Love of God frees us to love our neighbor.  To love your neighbor is to love God.  God wants our total devotion so that we can become properly devoted to the same things God is devoted to - to creation, to people, to all creatures of our God and King.

The best way to love your spouse or kids or parents or friends or neighbors is to love God more, and not demand of family or friends or work or substances or finances or diversions that they provide all good things, every refuge in trouble.

Ultimate love of God is cultivated by obeying these first three commandments - by removing idols from the seat of worship in your life; by learning to call upon God’s name not in vain but in praise and prayer; and by stopping for Sabbath to rest and to reflect on God’s Word.

One belongs to the other.  When we Sabbath we stop long enough to call God by name and ask for God’s power to smash some of these idols to pieces and turn the rest of these idols back into real people or actual gifts from our Creator.

Do we have ears to hear Moses and Jesus? 

Will we concede that the Holy Spirit’s most difficult work in us will not be pruning some vice to make us more nice, but uprooting all idols we’ve set up as God’s rivals?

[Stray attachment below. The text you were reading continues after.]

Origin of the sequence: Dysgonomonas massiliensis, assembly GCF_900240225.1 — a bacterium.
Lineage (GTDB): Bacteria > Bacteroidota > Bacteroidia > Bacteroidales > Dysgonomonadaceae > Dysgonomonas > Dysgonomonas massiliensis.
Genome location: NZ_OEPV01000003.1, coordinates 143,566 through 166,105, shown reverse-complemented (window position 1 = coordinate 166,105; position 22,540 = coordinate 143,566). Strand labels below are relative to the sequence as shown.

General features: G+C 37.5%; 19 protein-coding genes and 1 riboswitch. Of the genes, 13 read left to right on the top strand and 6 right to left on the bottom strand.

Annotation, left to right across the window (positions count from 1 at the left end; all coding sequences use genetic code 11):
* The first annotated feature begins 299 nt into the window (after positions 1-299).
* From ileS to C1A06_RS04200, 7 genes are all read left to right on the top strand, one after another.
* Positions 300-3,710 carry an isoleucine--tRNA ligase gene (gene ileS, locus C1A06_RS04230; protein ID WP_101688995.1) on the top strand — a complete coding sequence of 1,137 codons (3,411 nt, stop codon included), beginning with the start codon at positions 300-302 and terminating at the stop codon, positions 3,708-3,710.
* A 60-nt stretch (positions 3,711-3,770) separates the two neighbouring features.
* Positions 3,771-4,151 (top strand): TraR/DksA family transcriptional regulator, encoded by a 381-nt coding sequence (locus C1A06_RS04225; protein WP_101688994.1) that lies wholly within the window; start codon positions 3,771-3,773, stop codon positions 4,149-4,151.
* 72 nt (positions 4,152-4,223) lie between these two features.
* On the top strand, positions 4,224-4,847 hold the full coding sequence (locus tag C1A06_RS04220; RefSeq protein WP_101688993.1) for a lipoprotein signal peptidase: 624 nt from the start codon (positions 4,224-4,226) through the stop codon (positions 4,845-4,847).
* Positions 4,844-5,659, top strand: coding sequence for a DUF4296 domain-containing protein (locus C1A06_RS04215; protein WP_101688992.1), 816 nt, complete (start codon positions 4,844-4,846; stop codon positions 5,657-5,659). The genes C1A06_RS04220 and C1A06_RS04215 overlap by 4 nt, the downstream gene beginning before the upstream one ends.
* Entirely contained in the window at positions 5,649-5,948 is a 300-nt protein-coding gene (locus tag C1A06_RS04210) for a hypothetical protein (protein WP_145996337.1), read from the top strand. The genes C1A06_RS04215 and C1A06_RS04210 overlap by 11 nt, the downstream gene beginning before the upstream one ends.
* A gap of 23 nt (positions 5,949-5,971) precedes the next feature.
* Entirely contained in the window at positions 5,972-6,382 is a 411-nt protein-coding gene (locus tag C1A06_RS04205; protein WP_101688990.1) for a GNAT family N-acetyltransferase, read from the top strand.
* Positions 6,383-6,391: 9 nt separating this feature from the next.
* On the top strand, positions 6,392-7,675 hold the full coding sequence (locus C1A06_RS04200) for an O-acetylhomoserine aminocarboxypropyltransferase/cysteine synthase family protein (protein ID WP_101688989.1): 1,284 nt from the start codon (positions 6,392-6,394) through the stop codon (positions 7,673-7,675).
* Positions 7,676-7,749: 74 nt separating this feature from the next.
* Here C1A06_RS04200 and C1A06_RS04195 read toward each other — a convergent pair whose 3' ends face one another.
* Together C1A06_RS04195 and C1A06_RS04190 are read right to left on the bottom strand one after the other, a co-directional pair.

Luther spoke truly when he wrote, “the first commandment is not fulfilled in this life, but in the future life.”  What’s the future heavenly life like?  Well, when heaven and earth are reunited in the renewal of creation, there will be 1,000 blessings and 1 God, rather than 1,000 gods and 1 me to be blessed.

But in this life, our hope and salvation rests in this: God’s first and greatest commandments are fulfilled only by God’s first and greatest joy, Jesus Christ...

...Who determined to be our one God, with no others before him, who found a way on the cross to be hung among our idols, our sins, our death,

Who even in the throes of human suffering, crucified and seemingly God-forsaken, did not take the Lord’s name in vain, but called out “Father, into your hands I commit my spirit,” and died.

Who slept in the Sabbath of death, the final sabbath of the old world.  Once again, God rested on the 7th day.

And he rose again on Easter, the first sabbath of the new creation.  From the grave of sin and hell, Jesus is the last God standing!